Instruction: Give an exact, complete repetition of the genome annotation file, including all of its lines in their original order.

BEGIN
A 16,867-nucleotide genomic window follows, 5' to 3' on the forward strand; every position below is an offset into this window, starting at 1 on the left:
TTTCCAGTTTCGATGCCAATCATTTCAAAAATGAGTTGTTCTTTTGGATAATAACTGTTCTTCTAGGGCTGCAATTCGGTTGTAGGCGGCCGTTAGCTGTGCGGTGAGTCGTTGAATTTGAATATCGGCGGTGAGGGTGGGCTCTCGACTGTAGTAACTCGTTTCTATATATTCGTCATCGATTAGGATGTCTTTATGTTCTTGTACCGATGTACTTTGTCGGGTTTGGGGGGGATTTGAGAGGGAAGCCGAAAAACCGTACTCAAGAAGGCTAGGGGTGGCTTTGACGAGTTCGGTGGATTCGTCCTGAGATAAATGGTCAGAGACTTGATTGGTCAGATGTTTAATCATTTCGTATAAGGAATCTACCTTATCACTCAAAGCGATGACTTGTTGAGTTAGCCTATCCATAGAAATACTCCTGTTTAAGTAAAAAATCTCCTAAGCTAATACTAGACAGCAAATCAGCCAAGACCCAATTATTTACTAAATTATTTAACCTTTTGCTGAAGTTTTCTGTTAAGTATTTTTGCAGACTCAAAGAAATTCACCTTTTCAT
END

A 16,867-nucleotide genomic window follows, 5' to 3' on the forward strand; every position below is an offset into this window, starting at 1 on the left:
TTTCCAGTTTCGATGCCAATCATTTCAAAAATGAGTTGTTCTTTTGGATAATAACTGTTCTTCTAGGGCTGCAATTCGGTTGTAGGCGGCCGTTAGCTGTGCGGTGAGTCGTTGAATTTGAATATCGGCGGTGAGGGTGGGCTCTCGACTGTAGTAACTCGTTTCTATATATTCGTCATCGATTAGGATGTCTTTATGTTCTTGTACCGATGTACTTTGTCGGGTTTGGGGGGGATTTGAGAGGGAAGCCGAAAAACCGTACTCAAGAAGGCTAGGGGTGGCTTTGACGAGTTCGGTGGATTCGTCCTGAGATAAATGGTCAGAGACTTGATTGGTCAGATGTTTAATCATTTCGTATAAGGAATCTACCTTATCACTCAAAGCGATGACTTGTTGAGTTAGCCTATCCATAGAAATACTCCTGTTTAAGTAAAAAATCTCCTAAGCTAATACTAGACAGCAAATCAGCCAAGACCCAATTATTTACTAAATTATTTAACCTTTTGCTGAAGTTTTCTGTTAAGTATTTTTGCAGACTCAAAGAAATTCACCTTTTCAT